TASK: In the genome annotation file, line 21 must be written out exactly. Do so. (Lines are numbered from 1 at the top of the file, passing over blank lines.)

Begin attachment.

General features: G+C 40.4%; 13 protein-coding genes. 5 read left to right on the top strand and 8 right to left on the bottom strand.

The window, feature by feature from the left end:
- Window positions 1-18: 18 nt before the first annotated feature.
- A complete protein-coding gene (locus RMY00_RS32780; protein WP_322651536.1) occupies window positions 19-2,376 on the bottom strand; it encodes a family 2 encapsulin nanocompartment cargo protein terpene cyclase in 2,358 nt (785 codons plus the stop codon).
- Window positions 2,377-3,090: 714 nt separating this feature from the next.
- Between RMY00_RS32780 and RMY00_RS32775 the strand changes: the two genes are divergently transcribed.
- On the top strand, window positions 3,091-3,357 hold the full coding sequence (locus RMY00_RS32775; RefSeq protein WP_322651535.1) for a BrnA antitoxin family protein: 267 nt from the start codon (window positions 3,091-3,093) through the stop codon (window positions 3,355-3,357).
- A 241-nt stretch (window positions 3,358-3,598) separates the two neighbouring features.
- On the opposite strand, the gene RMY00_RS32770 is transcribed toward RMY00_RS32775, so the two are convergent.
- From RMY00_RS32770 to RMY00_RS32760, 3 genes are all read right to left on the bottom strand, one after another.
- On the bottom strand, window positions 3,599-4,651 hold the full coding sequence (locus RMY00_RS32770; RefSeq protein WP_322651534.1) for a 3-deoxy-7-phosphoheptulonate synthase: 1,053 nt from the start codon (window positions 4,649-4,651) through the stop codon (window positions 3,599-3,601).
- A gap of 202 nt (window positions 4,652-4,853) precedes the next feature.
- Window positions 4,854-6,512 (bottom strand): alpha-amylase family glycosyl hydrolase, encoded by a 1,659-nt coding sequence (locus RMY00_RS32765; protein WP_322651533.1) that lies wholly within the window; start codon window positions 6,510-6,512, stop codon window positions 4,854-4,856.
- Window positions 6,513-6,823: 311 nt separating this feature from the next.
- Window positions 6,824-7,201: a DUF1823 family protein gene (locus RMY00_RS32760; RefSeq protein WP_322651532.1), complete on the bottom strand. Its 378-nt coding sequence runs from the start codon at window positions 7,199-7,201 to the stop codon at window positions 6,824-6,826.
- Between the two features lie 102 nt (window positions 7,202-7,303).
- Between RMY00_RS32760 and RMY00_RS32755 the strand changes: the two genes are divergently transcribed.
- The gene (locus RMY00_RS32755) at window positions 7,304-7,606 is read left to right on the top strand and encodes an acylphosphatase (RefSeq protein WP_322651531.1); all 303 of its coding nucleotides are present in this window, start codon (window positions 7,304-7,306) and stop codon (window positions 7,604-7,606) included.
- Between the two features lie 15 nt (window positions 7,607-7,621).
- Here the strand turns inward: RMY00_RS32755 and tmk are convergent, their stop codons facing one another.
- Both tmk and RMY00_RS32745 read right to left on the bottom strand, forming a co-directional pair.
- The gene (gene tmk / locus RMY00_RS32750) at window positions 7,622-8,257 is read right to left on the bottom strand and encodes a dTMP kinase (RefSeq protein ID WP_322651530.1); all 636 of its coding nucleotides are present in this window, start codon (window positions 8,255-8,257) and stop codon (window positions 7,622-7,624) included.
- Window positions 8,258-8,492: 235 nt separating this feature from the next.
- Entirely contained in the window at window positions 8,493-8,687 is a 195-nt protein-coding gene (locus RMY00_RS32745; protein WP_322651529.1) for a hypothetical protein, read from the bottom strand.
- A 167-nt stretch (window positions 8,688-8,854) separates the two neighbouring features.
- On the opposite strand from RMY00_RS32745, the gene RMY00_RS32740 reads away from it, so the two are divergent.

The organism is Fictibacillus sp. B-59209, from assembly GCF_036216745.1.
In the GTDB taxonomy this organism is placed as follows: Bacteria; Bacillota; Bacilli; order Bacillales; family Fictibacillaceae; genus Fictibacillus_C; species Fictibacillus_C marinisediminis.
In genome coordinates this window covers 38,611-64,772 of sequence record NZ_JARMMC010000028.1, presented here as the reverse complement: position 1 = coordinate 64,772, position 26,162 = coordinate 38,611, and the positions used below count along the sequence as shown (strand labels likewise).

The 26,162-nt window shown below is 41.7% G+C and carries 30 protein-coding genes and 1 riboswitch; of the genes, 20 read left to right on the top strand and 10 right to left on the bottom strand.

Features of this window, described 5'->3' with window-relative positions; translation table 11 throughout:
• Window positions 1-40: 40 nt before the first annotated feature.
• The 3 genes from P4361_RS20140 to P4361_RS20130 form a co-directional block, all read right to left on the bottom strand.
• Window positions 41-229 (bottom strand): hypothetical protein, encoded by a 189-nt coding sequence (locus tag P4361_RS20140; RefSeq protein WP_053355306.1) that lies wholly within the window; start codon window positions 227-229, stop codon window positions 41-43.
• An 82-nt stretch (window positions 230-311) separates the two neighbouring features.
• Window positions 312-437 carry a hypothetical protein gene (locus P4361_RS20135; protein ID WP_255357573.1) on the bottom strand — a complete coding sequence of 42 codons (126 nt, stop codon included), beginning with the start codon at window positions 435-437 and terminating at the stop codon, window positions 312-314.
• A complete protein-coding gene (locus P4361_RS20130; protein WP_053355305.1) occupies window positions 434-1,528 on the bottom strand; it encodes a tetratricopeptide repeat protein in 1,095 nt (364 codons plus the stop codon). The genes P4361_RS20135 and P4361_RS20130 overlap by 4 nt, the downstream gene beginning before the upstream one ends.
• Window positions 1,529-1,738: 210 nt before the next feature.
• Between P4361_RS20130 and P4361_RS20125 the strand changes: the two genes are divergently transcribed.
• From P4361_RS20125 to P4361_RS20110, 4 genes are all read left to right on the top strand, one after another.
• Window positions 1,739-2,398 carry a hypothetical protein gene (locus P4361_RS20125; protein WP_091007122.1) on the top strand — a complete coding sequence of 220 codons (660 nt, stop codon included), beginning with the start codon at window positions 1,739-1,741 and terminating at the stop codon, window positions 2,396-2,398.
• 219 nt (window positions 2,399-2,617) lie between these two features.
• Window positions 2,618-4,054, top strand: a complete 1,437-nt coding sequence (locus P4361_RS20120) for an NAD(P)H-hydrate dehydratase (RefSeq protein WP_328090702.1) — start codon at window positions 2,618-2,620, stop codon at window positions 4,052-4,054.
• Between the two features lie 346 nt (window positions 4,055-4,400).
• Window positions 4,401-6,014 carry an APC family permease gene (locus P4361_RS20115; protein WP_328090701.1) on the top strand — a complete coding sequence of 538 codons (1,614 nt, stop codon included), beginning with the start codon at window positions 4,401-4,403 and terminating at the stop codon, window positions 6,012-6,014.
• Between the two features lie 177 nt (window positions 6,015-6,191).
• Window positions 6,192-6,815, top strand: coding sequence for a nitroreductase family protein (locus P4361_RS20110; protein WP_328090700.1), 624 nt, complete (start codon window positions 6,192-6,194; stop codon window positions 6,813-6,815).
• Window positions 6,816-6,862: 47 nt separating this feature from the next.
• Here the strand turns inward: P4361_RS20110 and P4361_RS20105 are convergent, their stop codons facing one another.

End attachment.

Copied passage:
- Both tmk and RMY00_RS32745 read right to left on the bottom strand, forming a co-directional pair.